I love translated literature. I love stories written by people from other places and cultures with different ways of seeing and telling. I am awestruck by the art of translation. I’ve come to read translations as an escape from what I’ve come to regard as an increasingly stagnant corpus of navel-gazing, perpetually oh-so-timely, and frankly rather boring Anglophone literature. True, there is a certain selection bias at work here, but all the more reason to cherish small presses that publish translations (among my faves: Deep Vellum, Charco Press, And Other Stories). I would urge you to read anything they have on offer.
I especially enjoy Latin American literature (which is a terribly broad term); another universe of literature, parallel to (and often appearing to be far more fascinating and unconstrained) than my own, yet similar enough to be familiar and immersive. Yes, I got started with Bolaño, but in the years since I’ve spread my reading as wide and deep as translations will allow me, and I haven’t even scraped the surface of course. So I’m slowly (but steadily) working my way through the small presses, who are cranking out translations at an admirable pace, and I am slowly (but oh so slowly) learning to read Spanish at least, so I don’t have to rely on others curation to guide my exploration.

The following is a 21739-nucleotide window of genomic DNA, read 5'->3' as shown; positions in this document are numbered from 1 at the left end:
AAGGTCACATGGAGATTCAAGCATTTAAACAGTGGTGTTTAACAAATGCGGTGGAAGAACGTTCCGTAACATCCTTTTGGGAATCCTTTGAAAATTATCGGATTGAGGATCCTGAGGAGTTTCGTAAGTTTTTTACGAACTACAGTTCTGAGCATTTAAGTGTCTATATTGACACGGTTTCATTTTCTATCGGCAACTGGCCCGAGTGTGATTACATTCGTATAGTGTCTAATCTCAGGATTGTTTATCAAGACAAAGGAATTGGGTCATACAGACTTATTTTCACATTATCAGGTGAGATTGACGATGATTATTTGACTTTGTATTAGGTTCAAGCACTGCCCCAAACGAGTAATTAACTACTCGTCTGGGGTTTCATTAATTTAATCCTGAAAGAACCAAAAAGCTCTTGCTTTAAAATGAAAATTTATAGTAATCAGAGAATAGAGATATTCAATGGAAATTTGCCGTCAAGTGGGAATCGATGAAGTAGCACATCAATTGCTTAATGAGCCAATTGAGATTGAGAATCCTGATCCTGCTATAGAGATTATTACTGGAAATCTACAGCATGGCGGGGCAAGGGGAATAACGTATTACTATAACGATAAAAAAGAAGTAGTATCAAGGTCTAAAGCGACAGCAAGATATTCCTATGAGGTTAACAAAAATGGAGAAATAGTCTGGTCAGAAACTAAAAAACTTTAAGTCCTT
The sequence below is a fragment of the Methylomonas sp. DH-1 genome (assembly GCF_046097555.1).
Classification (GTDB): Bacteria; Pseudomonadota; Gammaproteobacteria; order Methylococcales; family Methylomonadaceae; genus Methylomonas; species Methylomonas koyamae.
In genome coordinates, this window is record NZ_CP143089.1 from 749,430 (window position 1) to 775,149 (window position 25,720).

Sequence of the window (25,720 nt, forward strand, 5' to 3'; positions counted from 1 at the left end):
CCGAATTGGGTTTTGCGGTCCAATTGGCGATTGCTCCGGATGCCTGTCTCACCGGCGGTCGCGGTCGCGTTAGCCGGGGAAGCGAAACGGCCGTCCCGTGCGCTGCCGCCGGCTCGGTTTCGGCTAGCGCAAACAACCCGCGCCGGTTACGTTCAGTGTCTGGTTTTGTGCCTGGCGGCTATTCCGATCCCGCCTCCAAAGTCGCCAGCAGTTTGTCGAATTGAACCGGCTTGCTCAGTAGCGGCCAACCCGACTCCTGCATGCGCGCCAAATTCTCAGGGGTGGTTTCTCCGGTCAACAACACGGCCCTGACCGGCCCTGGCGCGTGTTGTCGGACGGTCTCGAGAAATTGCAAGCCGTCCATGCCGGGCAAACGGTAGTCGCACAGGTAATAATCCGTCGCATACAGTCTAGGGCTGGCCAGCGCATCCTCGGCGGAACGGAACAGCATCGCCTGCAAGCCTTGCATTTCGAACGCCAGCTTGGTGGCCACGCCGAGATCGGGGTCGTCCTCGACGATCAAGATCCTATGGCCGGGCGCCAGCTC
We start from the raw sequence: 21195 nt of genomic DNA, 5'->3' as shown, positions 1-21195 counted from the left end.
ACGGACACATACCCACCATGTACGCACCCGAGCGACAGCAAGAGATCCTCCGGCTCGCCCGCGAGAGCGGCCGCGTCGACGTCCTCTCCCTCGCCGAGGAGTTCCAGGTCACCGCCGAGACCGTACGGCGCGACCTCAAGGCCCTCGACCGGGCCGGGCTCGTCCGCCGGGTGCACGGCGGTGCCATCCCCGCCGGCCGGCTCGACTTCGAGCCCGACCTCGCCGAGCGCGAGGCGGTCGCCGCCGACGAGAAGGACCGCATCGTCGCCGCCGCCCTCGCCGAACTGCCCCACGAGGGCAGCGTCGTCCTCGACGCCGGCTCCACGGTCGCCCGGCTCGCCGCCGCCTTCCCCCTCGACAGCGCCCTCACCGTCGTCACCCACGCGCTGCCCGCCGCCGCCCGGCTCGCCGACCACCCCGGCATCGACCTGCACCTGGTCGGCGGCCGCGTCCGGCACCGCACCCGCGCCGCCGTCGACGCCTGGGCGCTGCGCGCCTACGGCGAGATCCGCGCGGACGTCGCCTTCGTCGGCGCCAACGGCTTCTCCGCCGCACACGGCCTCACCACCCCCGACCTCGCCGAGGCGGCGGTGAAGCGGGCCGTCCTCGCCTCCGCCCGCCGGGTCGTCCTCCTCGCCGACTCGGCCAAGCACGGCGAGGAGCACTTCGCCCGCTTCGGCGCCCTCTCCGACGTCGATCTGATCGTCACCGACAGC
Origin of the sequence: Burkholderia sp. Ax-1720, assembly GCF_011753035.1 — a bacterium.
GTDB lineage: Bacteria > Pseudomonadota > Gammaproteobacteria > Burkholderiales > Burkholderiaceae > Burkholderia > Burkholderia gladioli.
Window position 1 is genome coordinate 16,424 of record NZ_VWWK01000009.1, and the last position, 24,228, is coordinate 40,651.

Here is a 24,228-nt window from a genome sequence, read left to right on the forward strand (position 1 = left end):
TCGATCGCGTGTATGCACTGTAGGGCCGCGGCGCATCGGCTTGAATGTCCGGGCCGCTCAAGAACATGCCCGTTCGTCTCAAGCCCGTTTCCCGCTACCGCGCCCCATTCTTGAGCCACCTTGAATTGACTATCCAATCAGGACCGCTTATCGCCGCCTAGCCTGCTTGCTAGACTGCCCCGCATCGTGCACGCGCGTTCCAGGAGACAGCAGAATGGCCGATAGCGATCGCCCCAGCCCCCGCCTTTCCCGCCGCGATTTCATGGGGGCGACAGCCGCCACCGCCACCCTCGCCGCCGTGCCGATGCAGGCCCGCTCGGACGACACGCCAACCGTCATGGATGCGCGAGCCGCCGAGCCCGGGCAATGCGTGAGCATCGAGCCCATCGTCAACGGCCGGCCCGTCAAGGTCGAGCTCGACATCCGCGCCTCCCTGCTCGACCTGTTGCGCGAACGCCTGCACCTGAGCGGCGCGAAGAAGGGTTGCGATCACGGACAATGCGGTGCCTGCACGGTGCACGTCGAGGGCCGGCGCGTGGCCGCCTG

All that said because this article provides an excellent overview of the intricacies of publishing Latin American literature in the international market, the perils of selling (and reading) translated literature in general, and has given me plenty of food for thought.